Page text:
Variants/case classes/algebraic data types/sums/oh my!

Victor Nazarov asviraspossible at
Sun Jun 12 22:59:02 UTC 2016

12 июня 2016 г. 18:26 пользователь "Brian Goetz" <brian.goetz at>

>> It does sound quite wonderful. This actually came up in conversation
>> with someone recently, but do you think that lambdas will benefit from
>> this work? It seems that with the combination of escape analysis and
>> value types, you could stack allocate closures.
> Yes, this is an obvious goal.  We were careful to define the semantics of
lambda capture to disavow any assumptions of identity, which would allow us
to (eventually) represent lambdas as values, including lambdas with
captures.  The cost difference between stateless and capturing lambdas is
entirely an accident of representation, and with a better representation,
this can be improved.
> That said, the hard part of getting here is not the VM mechanics, but how
it fits into the type system, and maintaining compatibility with how things
work now.

Hi. I'm the author of adt4j[1] library. Following this discussion I'm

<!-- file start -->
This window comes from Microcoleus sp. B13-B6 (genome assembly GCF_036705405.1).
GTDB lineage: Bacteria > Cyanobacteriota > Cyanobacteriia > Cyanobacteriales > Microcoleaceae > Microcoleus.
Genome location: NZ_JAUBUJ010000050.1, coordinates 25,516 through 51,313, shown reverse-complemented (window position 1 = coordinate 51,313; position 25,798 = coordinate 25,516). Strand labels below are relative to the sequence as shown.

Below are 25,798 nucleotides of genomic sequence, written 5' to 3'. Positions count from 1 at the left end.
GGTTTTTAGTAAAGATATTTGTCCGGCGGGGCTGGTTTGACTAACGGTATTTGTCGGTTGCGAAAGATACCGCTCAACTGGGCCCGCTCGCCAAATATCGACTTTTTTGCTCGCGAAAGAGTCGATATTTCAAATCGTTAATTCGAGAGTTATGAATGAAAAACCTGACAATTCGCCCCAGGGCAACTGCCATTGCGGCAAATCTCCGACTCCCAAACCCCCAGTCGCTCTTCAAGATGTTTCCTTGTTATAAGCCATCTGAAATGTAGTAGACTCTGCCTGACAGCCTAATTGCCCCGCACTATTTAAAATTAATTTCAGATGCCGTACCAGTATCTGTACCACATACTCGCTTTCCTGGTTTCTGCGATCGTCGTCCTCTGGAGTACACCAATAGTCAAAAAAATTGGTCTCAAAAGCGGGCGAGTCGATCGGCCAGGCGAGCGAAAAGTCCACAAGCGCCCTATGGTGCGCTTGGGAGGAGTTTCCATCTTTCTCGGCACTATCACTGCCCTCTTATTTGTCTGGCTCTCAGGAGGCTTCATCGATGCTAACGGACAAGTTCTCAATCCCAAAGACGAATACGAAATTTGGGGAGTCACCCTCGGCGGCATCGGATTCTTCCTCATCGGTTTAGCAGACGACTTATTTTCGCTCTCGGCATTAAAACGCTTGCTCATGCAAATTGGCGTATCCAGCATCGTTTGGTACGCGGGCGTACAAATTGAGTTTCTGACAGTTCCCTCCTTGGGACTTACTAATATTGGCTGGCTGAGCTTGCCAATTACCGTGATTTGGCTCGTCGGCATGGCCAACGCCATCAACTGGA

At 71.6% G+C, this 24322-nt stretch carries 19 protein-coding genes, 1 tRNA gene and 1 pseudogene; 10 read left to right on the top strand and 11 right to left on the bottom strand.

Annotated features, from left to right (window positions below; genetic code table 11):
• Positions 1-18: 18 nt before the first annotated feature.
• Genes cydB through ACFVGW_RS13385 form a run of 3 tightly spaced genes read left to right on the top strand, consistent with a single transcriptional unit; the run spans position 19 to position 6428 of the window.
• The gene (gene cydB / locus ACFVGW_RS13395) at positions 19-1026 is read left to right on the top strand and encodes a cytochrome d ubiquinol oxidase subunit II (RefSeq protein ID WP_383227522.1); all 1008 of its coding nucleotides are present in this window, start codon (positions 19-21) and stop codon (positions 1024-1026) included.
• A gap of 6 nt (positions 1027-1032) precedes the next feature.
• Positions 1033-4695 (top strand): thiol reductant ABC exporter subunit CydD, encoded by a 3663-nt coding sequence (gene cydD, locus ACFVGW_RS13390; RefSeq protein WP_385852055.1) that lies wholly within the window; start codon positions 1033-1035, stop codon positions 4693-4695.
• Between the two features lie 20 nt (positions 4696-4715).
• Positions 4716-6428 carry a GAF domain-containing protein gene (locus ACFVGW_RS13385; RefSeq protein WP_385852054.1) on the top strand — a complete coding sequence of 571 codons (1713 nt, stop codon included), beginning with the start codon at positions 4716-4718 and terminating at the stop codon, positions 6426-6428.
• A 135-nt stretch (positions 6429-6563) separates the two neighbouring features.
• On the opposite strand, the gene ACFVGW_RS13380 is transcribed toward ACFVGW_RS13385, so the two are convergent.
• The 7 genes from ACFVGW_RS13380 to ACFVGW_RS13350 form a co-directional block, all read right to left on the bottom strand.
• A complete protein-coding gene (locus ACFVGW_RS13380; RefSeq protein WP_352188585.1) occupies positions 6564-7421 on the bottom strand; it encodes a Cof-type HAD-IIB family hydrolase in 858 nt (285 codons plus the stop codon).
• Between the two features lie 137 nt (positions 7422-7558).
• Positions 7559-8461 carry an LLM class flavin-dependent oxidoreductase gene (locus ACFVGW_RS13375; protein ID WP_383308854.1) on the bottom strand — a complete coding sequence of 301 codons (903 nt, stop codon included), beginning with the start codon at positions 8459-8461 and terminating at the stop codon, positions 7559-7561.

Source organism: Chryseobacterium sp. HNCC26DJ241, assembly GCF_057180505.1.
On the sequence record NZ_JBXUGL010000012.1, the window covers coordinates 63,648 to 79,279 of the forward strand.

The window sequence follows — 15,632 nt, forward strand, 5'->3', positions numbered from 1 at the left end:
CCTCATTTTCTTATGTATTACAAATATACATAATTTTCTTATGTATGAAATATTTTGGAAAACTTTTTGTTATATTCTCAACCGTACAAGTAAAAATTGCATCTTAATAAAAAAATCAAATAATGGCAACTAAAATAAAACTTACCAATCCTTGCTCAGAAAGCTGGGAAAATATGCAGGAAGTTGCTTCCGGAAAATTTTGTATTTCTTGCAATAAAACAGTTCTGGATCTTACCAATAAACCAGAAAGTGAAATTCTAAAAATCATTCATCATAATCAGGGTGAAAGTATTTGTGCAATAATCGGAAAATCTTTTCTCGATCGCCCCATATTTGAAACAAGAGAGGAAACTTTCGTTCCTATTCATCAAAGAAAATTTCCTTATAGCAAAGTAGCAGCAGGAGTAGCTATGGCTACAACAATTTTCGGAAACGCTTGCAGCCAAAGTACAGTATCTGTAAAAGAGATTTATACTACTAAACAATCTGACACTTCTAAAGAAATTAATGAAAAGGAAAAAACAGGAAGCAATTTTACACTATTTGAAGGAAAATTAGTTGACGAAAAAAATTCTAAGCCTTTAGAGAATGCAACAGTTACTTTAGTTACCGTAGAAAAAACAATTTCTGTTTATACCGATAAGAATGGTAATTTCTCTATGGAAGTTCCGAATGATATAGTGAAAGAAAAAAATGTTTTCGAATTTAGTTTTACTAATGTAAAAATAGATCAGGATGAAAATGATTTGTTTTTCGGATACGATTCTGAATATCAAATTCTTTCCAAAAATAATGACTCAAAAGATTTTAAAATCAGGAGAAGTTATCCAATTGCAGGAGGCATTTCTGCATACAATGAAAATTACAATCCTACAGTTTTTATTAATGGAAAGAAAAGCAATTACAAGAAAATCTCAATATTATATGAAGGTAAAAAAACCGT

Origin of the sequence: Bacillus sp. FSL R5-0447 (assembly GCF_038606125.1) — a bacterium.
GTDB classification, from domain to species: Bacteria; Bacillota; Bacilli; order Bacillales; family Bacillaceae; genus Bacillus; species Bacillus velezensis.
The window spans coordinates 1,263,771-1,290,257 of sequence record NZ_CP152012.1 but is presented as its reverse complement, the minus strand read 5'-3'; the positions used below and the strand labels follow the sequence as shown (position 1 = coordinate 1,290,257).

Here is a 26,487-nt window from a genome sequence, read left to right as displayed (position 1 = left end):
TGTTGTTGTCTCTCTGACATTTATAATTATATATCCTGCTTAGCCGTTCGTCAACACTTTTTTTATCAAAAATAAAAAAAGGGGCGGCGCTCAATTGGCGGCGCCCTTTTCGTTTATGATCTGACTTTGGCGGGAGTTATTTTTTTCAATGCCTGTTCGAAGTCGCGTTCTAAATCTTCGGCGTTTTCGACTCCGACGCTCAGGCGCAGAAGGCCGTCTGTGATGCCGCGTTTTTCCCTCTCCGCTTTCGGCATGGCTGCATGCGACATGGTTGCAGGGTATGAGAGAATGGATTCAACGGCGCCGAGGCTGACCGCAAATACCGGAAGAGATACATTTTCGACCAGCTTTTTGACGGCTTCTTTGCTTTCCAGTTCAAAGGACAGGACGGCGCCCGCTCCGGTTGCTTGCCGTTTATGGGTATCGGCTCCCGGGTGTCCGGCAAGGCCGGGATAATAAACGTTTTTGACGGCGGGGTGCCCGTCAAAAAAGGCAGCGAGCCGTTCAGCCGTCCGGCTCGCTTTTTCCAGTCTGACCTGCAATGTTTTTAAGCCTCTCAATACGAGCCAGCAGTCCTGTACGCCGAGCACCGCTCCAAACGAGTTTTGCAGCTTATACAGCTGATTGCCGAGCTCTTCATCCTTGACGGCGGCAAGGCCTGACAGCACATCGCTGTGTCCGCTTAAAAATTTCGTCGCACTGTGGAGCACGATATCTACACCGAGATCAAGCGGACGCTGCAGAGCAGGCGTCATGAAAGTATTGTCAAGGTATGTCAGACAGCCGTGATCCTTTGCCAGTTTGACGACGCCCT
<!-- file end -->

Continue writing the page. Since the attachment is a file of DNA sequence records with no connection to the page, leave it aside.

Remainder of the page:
starting to realise that maybe specialization is the only missing peace for
ADT support in Java.
If lambdas become values than specialization question becomes really

Is foreach method like below to be automatically specialized for every
consumer-lambda argument

class MyCollection<E> {
public <any C extends Consumer<E>> void forEach(C Consumer) {...}}

If specialization is to really work like this than this is enough to
provide support for ADTs without any overhead. ADTs can be defined using
generic-visitor pattern like this.

interface ExprVisitor<any R> {
    R lit(int v);
    R add(Expr left, Expr right);
class Expr {
public <any V extends ExprVisitor<R>, any R> R accept(V visitor);}

If accept method is to be specialized for every value-type used as visitor
than the only missing feature is language level way to define anonymous
value-types like this

int eval(Expr expr) {
    return expr.accept(new value ExprVisitor<int>() {
        int lit(int n) { return n; }
        int add(Expr left, Expr right) { return eval(left) + eval(right); }

If everything works than such method is known to perform no allocations
wich are the main problem with visitor pattern today.
Victor Nazarov


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